Written by Jacob Chimilar (@sweetlows)
When we last left Arrow things seemed to be tied up in a pretty little bow for Oliver, he and Felicity drove off into the sunset to live out their days off the crime fighting grid. That is exactly where things pick up. Oliver and Felicity are enjoying their new domesticated life, brunches with friends and Felicity running essentially two companies. Things seem to be going well. However seeing as this is a show about the Arrow it obviously can't be the end of his journey, he hasn't even upgraded to “Green Arrow” yet! Besides how boring would a season of “Arrow: The Retirement Years” be? Thankfully that's not really the case.
The action starts back up pretty quickly with the rest of Team Arrow comprised of Diggle in a new Magneto-esque mask, Laurel as Canary and Thea as the new Red Arrow on the case. They are in a high speed chase against a group known as Ghosts who are a very well orgainized and quite menacing group of thieves as far as bad guys go. They have been stealing better and better weapons and armor from increasingly high profile companies. As such, when the team goes to take them down, they are severely out gunned and have to fall back and regroup. Cut to the police station with Captain Lance and other police officials gathered around to talk about exactly what they need to do to stop these criminals. Suddenly a man, played by the great Neal McDonough, introduces himself as the leader of the Ghosts and that he intends to (like all of the Arrow villains it seems) put the city out of its misery instead of what the city normally does which is slap on a new coat of paint and call it fixed. It's a really cool introduction to someone who really makes his presence known and feared through the episode.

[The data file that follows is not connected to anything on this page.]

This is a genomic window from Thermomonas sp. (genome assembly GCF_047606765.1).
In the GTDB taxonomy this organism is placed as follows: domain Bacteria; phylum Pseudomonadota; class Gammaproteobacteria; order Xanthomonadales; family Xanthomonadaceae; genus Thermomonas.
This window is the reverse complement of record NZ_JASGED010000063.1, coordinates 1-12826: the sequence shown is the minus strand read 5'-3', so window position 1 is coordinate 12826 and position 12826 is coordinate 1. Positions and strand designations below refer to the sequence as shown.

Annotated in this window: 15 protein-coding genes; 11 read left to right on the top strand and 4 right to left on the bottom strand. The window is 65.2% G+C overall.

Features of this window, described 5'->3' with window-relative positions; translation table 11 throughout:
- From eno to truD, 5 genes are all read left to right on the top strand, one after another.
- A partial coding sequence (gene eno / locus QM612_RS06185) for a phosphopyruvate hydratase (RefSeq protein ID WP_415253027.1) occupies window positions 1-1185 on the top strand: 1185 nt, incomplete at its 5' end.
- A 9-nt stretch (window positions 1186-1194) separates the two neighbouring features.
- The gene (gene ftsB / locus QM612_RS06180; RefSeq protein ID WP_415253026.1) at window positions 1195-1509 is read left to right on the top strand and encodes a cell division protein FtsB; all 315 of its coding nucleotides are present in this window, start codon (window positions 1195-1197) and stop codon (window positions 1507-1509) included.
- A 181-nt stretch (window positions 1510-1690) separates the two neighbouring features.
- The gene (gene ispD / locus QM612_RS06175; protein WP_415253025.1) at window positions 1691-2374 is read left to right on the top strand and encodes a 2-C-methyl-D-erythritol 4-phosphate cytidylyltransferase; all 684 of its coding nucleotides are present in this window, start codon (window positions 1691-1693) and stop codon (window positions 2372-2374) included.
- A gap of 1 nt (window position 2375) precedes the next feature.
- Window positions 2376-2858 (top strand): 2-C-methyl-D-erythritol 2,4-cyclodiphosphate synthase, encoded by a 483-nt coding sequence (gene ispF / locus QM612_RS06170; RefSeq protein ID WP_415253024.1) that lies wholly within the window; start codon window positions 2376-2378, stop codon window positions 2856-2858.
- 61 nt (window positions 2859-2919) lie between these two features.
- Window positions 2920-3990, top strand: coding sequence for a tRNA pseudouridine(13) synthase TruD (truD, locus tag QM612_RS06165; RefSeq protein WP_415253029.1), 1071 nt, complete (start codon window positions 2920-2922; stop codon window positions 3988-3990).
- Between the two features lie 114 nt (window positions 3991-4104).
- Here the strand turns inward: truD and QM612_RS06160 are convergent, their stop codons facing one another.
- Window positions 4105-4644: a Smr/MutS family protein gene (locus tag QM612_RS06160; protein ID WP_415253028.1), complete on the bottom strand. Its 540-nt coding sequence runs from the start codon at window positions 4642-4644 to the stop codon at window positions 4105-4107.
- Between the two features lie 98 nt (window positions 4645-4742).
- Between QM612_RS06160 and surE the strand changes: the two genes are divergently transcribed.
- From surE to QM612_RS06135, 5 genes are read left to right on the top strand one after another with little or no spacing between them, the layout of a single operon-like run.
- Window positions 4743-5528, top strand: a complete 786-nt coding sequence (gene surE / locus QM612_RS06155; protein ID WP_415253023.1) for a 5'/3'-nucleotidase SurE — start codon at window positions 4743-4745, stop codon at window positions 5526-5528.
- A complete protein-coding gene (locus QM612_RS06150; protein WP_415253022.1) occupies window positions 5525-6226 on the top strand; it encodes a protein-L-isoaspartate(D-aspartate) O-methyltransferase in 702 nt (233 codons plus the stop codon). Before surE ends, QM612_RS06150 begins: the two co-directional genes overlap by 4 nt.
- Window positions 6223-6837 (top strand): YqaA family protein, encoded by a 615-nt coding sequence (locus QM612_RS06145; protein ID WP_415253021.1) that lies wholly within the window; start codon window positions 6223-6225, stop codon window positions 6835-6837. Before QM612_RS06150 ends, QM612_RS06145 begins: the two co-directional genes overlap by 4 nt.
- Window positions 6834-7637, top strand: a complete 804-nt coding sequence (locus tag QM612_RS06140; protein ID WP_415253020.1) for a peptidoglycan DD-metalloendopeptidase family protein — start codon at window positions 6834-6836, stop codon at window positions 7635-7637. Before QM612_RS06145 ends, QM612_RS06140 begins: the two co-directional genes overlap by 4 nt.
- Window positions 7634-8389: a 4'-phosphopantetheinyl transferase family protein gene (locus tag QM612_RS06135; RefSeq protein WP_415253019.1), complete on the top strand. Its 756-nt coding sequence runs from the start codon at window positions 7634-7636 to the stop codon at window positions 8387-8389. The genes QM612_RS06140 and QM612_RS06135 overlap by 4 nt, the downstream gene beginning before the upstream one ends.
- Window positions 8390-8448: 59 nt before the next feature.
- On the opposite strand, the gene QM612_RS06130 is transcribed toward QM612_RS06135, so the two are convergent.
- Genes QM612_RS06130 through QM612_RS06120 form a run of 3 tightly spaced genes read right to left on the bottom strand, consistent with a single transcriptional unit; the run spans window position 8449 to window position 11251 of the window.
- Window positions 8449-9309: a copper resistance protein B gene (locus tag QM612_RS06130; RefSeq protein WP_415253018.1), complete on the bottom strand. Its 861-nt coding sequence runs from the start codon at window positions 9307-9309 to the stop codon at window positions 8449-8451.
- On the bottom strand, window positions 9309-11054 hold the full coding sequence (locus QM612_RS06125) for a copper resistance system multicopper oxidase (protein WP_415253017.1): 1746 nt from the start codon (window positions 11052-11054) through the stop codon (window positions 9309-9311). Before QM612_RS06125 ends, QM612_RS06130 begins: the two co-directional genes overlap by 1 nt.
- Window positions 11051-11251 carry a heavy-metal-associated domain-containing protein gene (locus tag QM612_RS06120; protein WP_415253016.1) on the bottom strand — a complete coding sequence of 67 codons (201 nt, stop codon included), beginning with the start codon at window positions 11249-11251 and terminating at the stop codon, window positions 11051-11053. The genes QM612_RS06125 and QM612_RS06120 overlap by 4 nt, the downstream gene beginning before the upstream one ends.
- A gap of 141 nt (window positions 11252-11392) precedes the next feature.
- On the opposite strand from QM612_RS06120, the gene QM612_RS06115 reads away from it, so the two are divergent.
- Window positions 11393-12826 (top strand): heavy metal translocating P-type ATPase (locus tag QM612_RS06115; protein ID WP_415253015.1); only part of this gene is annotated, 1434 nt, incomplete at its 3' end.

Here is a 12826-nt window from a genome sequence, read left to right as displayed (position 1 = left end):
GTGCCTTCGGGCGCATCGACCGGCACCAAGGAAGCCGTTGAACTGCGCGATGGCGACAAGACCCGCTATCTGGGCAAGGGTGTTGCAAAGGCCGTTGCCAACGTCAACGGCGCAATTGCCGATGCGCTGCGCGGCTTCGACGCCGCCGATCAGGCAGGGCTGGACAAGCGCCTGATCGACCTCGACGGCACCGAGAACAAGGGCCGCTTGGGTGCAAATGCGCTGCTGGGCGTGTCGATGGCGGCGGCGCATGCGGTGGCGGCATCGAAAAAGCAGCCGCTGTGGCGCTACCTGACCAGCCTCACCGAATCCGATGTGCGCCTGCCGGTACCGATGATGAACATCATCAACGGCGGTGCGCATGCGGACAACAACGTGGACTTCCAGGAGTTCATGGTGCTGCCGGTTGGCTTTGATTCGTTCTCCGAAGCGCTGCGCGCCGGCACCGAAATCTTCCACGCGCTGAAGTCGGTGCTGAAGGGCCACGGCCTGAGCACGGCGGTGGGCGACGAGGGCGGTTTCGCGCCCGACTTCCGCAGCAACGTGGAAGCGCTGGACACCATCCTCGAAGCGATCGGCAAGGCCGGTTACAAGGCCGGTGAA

While all this is going on Oliver is determined to stay out of it, he has more important things on his mind., popping the question to Felicity. This leads to some of humor the show's been missing as of late. I, like Justin Prince who reviewed this show previously before I offered to take over, echo the sentiment that Oliver was becoming just too cold and unlikable and the show as a whole was just too serious bordering on almost soap opera level drama at times. Thankfully by the looks of it Arrow is going in a much more balanced and lighter tone. Perhaps with the introduction of The Flash and how well received that show has been, it gave the show runners a bit of clarity as to just how dark they had gone and managed to pull themselves back to having a bit more fun and energy while maintaining the overall more serious tone compared to The Flash.
Another thing I noticed that I liked was how its had a rotating crew. We keep Oliver (but not dressed as Arrow) as a leader, and Diggle as the back up cover guy and now we have both Canary and Red Arrow together as their own awesome tag team girl duo to fight along side them. I usually don't notice that kind of thing but its cool to see some ladies stepping up, including Felicity being the whip smart guide to help all of them save the day. It's a group I hope lasts for a while because its a new and interesting dynamic to have.
As for the flashback sequences, they are kept to the minimum on this episode. we see The Arrow five years ago, fighting what turns out to be a murder on a rooftop. During the fight, he falls into some electrical wires below and is captured by Amanda Waller. He is taken to a bar, where after some discussion is drugged and finds himself on a plane with a job to do. He is released out of said plane and sent to none of there than... the island! And that's it for this episode. So i guess that will once again be the place we see during his flashbacks this season, more likely half a season I'm betting because they have kind of done the island to death at this point I would think.
Overall I like where the series is going now. We have a new bad guy that seems truly threatening. Team Arrow continues to evolve. Not much in the flashbacks to judge yet but there are a few surprises that have me hopeful that this season will be an interesting one and continue the lighter tone that make comic book shows fun.